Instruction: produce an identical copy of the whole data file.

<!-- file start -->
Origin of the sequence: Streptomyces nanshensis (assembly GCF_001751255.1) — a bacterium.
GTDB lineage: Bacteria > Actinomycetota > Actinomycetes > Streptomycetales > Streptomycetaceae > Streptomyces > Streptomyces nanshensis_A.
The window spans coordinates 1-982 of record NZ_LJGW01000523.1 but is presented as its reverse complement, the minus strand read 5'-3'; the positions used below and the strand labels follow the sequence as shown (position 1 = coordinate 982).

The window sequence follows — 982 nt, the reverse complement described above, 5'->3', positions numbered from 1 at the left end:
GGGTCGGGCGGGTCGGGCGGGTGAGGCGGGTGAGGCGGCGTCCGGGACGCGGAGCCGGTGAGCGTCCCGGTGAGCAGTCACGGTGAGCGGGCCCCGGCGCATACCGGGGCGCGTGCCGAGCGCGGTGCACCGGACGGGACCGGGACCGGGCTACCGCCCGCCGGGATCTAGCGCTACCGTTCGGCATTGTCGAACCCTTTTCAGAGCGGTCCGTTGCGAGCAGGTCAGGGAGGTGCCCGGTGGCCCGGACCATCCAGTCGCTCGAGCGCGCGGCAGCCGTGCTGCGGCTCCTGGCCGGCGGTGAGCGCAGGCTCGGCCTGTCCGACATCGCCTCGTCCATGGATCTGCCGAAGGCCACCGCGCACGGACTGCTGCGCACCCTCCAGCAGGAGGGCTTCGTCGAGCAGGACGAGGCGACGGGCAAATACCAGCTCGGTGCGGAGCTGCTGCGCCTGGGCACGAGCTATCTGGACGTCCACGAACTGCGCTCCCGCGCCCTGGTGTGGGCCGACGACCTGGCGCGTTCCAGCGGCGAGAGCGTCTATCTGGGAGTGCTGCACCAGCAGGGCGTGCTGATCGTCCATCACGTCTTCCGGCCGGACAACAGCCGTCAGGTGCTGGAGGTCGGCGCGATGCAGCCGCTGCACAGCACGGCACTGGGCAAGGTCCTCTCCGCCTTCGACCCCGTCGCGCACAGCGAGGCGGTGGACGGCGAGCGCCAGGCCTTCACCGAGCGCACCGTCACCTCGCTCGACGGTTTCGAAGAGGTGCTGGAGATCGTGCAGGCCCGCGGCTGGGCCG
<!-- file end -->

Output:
Origin of the sequence: Streptomyces nanshensis (assembly GCF_001751255.1) — a bacterium.
GTDB lineage: Bacteria > Actinomycetota > Actinomycetes > Streptomycetales > Streptomycetaceae > Streptomyces > Streptomyces nanshensis_A.
The window spans coordinates 1-982 of record NZ_LJGW01000523.1 but is presented as its reverse complement, the minus strand read 5'-3'; the positions used below and the strand labels follow the sequence as shown (position 1 = coordinate 982).

The window sequence follows — 982 nt, the reverse complement described above, 5'->3', positions numbered from 1 at the left end:
GGGTCGGGCGGGTCGGGCGGGTGAGGCGGGTGAGGCGGCGTCCGGGACGCGGAGCCGGTGAGCGTCCCGGTGAGCAGTCACGGTGAGCGGGCCCCGGCGCATACCGGGGCGCGTGCCGAGCGCGGTGCACCGGACGGGACCGGGACCGGGCTACCGCCCGCCGGGATCTAGCGCTACCGTTCGGCATTGTCGAACCCTTTTCAGAGCGGTCCGTTGCGAGCAGGTCAGGGAGGTGCCCGGTGGCCCGGACCATCCAGTCGCTCGAGCGCGCGGCAGCCGTGCTGCGGCTCCTGGCCGGCGGTGAGCGCAGGCTCGGCCTGTCCGACATCGCCTCGTCCATGGATCTGCCGAAGGCCACCGCGCACGGACTGCTGCGCACCCTCCAGCAGGAGGGCTTCGTCGAGCAGGACGAGGCGACGGGCAAATACCAGCTCGGTGCGGAGCTGCTGCGCCTGGGCACGAGCTATCTGGACGTCCACGAACTGCGCTCCCGCGCCCTGGTGTGGGCCGACGACCTGGCGCGTTCCAGCGGCGAGAGCGTCTATCTGGGAGTGCTGCACCAGCAGGGCGTGCTGATCGTCCATCACGTCTTCCGGCCGGACAACAGCCGTCAGGTGCTGGAGGTCGGCGCGATGCAGCCGCTGCACAGCACGGCACTGGGCAAGGTCCTCTCCGCCTTCGACCCCGTCGCGCACAGCGAGGCGGTGGACGGCGAGCGCCAGGCCTTCACCGAGCGCACCGTCACCTCGCTCGACGGTTTCGAAGAGGTGCTGGAGATCGTGCAGGCCCGCGGCTGGGCCG